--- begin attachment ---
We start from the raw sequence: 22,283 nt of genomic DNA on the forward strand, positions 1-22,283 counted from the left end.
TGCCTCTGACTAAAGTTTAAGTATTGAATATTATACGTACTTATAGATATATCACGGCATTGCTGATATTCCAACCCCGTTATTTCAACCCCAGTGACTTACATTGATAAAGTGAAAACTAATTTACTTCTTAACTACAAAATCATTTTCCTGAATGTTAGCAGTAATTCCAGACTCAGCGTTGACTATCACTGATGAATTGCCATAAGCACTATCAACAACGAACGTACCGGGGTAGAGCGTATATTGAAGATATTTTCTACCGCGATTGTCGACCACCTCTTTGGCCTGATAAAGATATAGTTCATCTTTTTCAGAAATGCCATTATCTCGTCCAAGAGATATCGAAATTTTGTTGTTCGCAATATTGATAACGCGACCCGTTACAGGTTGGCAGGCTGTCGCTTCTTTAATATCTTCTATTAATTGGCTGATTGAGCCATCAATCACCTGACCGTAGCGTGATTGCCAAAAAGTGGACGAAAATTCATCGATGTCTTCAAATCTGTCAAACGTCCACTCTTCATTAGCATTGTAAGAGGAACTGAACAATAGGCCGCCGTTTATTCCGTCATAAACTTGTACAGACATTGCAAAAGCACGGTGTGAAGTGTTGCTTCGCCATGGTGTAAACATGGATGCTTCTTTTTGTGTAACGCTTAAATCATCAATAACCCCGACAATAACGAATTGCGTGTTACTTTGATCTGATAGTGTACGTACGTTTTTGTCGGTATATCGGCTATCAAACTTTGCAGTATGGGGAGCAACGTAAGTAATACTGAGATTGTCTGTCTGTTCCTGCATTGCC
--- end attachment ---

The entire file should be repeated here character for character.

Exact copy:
We start from the raw sequence: 22,283 nt of genomic DNA on the forward strand, positions 1-22,283 counted from the left end.
TGCCTCTGACTAAAGTTTAAGTATTGAATATTATACGTACTTATAGATATATCACGGCATTGCTGATATTCCAACCCCGTTATTTCAACCCCAGTGACTTACATTGATAAAGTGAAAACTAATTTACTTCTTAACTACAAAATCATTTTCCTGAATGTTAGCAGTAATTCCAGACTCAGCGTTGACTATCACTGATGAATTGCCATAAGCACTATCAACAACGAACGTACCGGGGTAGAGCGTATATTGAAGATATTTTCTACCGCGATTGTCGACCACCTCTTTGGCCTGATAAAGATATAGTTCATCTTTTTCAGAAATGCCATTATCTCGTCCAAGAGATATCGAAATTTTGTTGTTCGCAATATTGATAACGCGACCCGTTACAGGTTGGCAGGCTGTCGCTTCTTTAATATCTTCTATTAATTGGCTGATTGAGCCATCAATCACCTGACCGTAGCGTGATTGCCAAAAAGTGGACGAAAATTCATCGATGTCTTCAAATCTGTCAAACGTCCACTCTTCATTAGCATTGTAAGAGGAACTGAACAATAGGCCGCCGTTTATTCCGTCATAAACTTGTACAGACATTGCAAAAGCACGGTGTGAAGTGTTGCTTCGCCATGGTGTAAACATGGATGCTTCTTTTTGTGTAACGCTTAAATCATCAATAACCCCGACAATAACGAATTGCGTGTTACTTTGATCTGATAGTGTACGTACGTTTTTGTCGGTATATCGGCTATCAAACTTTGCAGTATGGGGAGCAACGTAAGTAATACTGAGATTGTCTGTCTGTTCCTGCATTGCC